I play Hay Day and have the in apps purchase function switched off in case I click the wrong button. I have not seen any kids playing Hay Day. It mainly seems to be adults fretting over their virtual cows!
  • suky321
    suky321 Posts: 17 Forumite
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    A friend of mines 6 yr old son racked up almost £500 bill on buying games from his dads iPhone. The mum was in hospital due to illness, and complained about this to Apple, and the fact she was in hospital critically ill. Fortunately for her, she managed to get a refund after her explanation. Security has now been tightened on the iPhone, and the PIN number is inputted away from prying eyes.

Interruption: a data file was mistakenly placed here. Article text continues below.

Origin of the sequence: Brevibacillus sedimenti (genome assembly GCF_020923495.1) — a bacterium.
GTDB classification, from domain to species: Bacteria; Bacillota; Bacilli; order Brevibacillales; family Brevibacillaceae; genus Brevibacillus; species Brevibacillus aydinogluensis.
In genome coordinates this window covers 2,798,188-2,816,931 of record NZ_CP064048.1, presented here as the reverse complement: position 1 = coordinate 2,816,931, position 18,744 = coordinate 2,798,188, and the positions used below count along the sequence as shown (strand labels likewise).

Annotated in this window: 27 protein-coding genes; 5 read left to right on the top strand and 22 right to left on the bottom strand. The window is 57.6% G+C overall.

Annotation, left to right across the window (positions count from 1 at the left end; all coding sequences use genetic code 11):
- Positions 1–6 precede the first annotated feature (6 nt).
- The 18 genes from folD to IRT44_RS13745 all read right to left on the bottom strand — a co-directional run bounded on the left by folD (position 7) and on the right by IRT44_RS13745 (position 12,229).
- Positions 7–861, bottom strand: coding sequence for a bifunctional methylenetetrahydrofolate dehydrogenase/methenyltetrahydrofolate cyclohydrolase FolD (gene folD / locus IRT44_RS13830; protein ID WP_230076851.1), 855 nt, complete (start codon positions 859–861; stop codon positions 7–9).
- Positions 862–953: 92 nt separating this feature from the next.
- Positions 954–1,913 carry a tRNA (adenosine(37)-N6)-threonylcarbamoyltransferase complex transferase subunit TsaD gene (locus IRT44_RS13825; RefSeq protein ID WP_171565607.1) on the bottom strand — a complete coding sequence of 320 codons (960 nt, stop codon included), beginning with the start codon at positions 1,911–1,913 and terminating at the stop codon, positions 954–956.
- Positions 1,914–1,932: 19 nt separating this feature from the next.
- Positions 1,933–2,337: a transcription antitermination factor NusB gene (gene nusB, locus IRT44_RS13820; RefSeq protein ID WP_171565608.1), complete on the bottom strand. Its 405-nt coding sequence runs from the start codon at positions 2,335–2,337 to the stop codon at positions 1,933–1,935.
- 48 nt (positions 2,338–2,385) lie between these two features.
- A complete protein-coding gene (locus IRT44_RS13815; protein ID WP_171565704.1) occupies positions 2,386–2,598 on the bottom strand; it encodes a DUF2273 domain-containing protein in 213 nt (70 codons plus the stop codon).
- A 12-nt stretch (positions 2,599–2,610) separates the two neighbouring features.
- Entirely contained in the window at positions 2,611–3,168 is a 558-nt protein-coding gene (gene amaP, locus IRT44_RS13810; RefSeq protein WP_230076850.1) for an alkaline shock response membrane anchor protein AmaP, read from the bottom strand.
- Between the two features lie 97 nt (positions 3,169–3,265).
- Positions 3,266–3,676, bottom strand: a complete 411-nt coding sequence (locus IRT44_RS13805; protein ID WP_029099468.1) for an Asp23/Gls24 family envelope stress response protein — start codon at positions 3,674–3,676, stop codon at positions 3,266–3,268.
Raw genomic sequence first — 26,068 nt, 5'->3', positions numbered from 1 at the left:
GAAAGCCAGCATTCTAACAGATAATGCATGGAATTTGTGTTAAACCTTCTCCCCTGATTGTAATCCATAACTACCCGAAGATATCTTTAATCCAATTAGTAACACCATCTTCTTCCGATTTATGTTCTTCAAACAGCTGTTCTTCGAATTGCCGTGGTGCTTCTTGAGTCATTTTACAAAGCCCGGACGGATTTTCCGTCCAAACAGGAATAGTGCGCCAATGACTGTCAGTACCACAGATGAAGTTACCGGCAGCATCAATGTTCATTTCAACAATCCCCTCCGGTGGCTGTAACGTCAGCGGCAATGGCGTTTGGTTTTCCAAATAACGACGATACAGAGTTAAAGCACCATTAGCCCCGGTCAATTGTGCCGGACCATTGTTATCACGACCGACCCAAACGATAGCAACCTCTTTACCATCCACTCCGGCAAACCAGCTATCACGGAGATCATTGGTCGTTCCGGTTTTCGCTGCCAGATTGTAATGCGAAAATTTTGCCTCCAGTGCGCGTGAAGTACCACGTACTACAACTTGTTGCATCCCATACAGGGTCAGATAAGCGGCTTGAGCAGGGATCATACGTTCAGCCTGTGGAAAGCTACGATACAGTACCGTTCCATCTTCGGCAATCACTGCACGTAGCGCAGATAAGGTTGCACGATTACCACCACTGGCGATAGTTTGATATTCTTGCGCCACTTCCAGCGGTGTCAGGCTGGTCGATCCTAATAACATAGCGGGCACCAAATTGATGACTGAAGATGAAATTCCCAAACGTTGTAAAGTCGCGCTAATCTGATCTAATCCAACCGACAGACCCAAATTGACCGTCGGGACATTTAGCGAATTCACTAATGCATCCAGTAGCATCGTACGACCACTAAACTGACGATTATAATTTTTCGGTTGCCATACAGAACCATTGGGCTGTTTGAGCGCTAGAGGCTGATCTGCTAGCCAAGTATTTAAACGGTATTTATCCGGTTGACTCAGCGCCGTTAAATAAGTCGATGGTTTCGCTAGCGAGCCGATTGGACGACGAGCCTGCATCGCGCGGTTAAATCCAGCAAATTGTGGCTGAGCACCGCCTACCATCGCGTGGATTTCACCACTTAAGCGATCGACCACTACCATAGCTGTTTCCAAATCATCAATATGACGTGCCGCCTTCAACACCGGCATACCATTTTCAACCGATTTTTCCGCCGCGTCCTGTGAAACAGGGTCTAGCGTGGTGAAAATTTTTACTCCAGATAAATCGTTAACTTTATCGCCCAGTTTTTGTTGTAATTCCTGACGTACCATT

• RuthnJasper
    RuthnJasper Posts: 4,032 Forumite
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    Hermia wrote: »
    I play Hay Day and have the in apps purchase function switched off in case I click the wrong button. I have not seen any kids playing Hay Day. It mainly seems to be adults fretting over their virtual cows!

    Are you sure there aren't one or two virtual horses in there with your cows?! ;);)
  • Hermia
    Hermia Posts: 4,473 Forumite
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    Are you sure there aren't one or two virtual horses in there with your cows?! ;);)

    Sadly I don't have a horse yet - I dream of owning a pretend horse!
  • mr-mixalot
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    Sorry but I have to laugh at all these stories about kids running up bills, I have no sympathy for any of the parents or users